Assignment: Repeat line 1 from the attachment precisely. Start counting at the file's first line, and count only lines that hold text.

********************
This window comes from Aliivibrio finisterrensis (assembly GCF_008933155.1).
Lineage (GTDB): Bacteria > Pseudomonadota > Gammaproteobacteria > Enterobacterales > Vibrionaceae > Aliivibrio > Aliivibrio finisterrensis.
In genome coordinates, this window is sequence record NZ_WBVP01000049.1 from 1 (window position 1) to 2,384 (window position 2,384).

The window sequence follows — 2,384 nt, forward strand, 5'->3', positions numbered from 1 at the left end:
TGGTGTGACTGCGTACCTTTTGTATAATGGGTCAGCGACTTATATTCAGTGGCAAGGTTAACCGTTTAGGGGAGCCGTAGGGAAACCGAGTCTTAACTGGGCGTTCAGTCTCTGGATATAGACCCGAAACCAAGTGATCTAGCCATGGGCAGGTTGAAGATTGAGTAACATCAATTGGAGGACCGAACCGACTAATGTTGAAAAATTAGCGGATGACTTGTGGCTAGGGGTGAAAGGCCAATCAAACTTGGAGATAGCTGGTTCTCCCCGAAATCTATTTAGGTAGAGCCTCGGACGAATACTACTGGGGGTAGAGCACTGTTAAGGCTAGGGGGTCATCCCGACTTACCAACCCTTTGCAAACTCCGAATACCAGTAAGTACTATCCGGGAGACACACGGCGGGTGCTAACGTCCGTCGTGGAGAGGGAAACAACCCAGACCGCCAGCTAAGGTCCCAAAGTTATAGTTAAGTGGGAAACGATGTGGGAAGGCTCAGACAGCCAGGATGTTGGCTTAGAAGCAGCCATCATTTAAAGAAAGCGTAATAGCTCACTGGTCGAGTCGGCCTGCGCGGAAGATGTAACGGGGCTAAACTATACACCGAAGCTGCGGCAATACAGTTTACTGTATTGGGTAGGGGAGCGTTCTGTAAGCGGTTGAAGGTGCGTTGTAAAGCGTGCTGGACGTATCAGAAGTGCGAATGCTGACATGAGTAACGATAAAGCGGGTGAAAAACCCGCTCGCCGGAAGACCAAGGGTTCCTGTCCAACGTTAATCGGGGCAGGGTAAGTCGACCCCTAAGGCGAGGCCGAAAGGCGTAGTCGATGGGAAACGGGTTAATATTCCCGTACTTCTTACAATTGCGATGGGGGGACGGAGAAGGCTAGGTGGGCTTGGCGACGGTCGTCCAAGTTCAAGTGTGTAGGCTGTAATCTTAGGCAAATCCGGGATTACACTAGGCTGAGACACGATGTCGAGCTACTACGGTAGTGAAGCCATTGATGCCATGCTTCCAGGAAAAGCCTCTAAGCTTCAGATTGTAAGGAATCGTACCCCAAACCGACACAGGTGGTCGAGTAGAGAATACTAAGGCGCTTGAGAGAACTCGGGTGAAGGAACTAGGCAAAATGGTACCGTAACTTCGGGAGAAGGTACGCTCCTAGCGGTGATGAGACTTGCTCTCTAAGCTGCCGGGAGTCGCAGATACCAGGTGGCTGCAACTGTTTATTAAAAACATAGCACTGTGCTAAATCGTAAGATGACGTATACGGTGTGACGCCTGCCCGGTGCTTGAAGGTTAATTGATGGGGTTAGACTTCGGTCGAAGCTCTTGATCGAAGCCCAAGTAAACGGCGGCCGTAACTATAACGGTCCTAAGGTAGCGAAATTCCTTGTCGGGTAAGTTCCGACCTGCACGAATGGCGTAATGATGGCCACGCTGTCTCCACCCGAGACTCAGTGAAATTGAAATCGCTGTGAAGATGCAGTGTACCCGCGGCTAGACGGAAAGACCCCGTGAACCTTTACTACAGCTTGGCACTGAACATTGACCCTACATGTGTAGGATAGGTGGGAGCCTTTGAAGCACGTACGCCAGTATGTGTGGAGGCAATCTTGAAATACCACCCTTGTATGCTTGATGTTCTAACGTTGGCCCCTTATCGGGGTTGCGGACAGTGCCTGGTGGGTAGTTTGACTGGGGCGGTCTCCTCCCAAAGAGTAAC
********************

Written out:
This window comes from Aliivibrio finisterrensis (assembly GCF_008933155.1).